Once she was back in a dress and had a man to defend her, then she could go back to her proper role? As a pathetic damsel? Maybe it’s just me, but I get a little tired of the princess in need of rescue thing. At least Metroid had a kickass female protagonist.
Or maybe I’m just bitter.
@Amanda: I forgot about that! You’re right, that is kind of annoying.
Although it would make a good subject for future Zelda Overthink: why does Zelda act like a fragile princess when she’s in a dress and a ninja badass when she’s dressed as Sheik? Multiple personalities? Magical transformation (a la Bruce Banner and Hulk)? A precocious concern for a patriarchal social order?
(Amanda? Chris? Anyone? Care to tackle that in a guest post?)
What’s your metric for your first paragraph? I’ll give you Sonic [natch.] — he’s fizzled out completely. But to say that Halo and Mario are any less enduring than LoZ is crazytalk. Don’t let’s be silly.
At GDC 2004, Nintendo revealed the sales figures for all Legend of Zelda games (in millions of units):
1987/NES/Legend of Zelda 6.510
1988/NES/Zelda II: The Adventure of Link 4.380
1992/SNES/The Legend of Zelda: A Link to the Past 4.610
1993/GB/The Legend of Zelda: Link’s Awakening 3.830
1998/N64/The Legend of Zelda: Ocarina of TIme 7.600
/CGB/The Legend of Zelda: Link’s Awakening DX 2.220
2000/N64/The Legend of Zelda: Majora’s Mask 3.360
2001/CGB/The Legend of Zelda: Oracle of Seasons 3.960
/CGB/The Legend of Zelda: Oracle of Ages 3.960
2002/GBA/The Legend of Zelda: A Link to the Past / Four Swords 1.890
2003/GCN/The Legend of Zelda: The Wind Waker 3.070
Add to that the sales figures of more recent LoZ games:
2004/GBA/The Minish Cap (Couldn’t find figures)
2005/Wii/Twilight Princess 5.31
2007/DS/Phantom Hourglass 4.52
Hugely successful, sure. Not arguing that.
Let’s look at Halo:
Just this week, Halo3 became just the 35th console game in history to reach 10 million copies sold (on a single platform). First on the Xbox (original or 360). 3.8 million copies sold in its first week. Almost 2 years after launch, it’s still averaging around 30k unites sold each week. Sales will surely tail off with the release of ODST next month (includes the exact same online multiplayer experience with all previous DLC in the box). Halo:Reach is coming sometime in 2010, and that’s it for Bungie-made Halo games. M$ will definitely milk that golden cow as long as it possibly can. As long as they get a good product out there with Halo4 or whatever they call it, people will buy it.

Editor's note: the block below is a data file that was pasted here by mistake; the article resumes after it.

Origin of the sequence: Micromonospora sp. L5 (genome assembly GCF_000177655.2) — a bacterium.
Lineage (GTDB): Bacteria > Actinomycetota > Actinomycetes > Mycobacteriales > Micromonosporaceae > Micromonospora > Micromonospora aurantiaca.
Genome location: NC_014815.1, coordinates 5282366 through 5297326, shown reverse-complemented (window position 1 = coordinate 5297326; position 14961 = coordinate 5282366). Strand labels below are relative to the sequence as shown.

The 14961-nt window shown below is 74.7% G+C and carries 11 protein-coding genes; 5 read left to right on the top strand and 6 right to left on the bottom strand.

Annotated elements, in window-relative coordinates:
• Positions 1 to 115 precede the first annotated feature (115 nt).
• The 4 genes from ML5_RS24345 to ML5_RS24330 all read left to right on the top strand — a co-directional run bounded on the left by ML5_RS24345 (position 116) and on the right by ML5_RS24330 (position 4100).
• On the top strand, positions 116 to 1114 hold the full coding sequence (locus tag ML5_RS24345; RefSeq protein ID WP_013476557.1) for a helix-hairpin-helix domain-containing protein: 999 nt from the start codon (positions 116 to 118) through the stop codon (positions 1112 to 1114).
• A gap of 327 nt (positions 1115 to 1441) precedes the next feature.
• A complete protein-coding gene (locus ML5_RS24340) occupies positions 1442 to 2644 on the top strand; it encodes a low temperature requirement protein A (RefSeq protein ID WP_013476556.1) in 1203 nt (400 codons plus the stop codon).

Halo2: 8.43m. HaloCE: 6.43. Great numbers.
Mario’s been watered down, for sure – well over 100 titles containing “Mario.” And they’ve been printing money for Nintendo for ages.
Super Mario Bros.: over 40 million (yeah, yeah, came with the NES).
Super Mario World (SNES): over 20m.
New Super Mario Bros. (DS): over 19m.
Super Mario Land (Gameboy): over 18.
Super Mario 3: over 17.
MarioKart Wii: over 16.
MarioKart DS: over 15.
Super Mario Galaxy: over 8.
I’ve skipped a lot in there (re-releases, different versions of mariokart, etc.), but in all, there have been 14 Mario titles with release dates ranging from 1985 to 2008 that have outsold Ocarina of Time, LoZ’s best seller.
Again: Don’t let’s be silly. Where exactly is your first paragraph coming from?
I dunno, defying death and mutating into a giant fire-pig-demon is pretty powerful to me. And Links entire journey is pretty brave (would you fight the dragon at the end of the fire temple?).
While Zelda may have seemed less-than-wise, perhaps in her infinite wisdom she realized there was only 1 chance at victory, and that involved making the painful choice to lay in wait for the Hero of Time to awaken (because only he could conjure The Power of the Sages necessary to break through the Triforce of Power’s defenses that protected Ganon). If that was the case it must have been excruciating for her to watch her kingdom destroyed before her w/o her being able to help.
For all we know the power of the Sages combined with Links 1/3 and Zeldas 1/3 of the Triforce were the MINIMUM requirments for taking on Ganon and his Power. Which would mean it was a wise choice to take your time and collect your necessities.
I also dont ever remember Sheik doing much more than jumping around and being evasive, if I remember correctly she got pwned by the ghost hands at the well. But you do make an interesting point about how she seems to buckle as soon as her Sheik clothes are gone (unless you count her shooting that energy beam into Ganon).
**This is off topic, but I always thought it would be cool to have an option in an RPG game of this kind, to deny the quest, and if you did, the game would just end right there. Every person who played the game would at least once do that just for fun.
Your right. I figure the only reason people want it is because it’s holy-like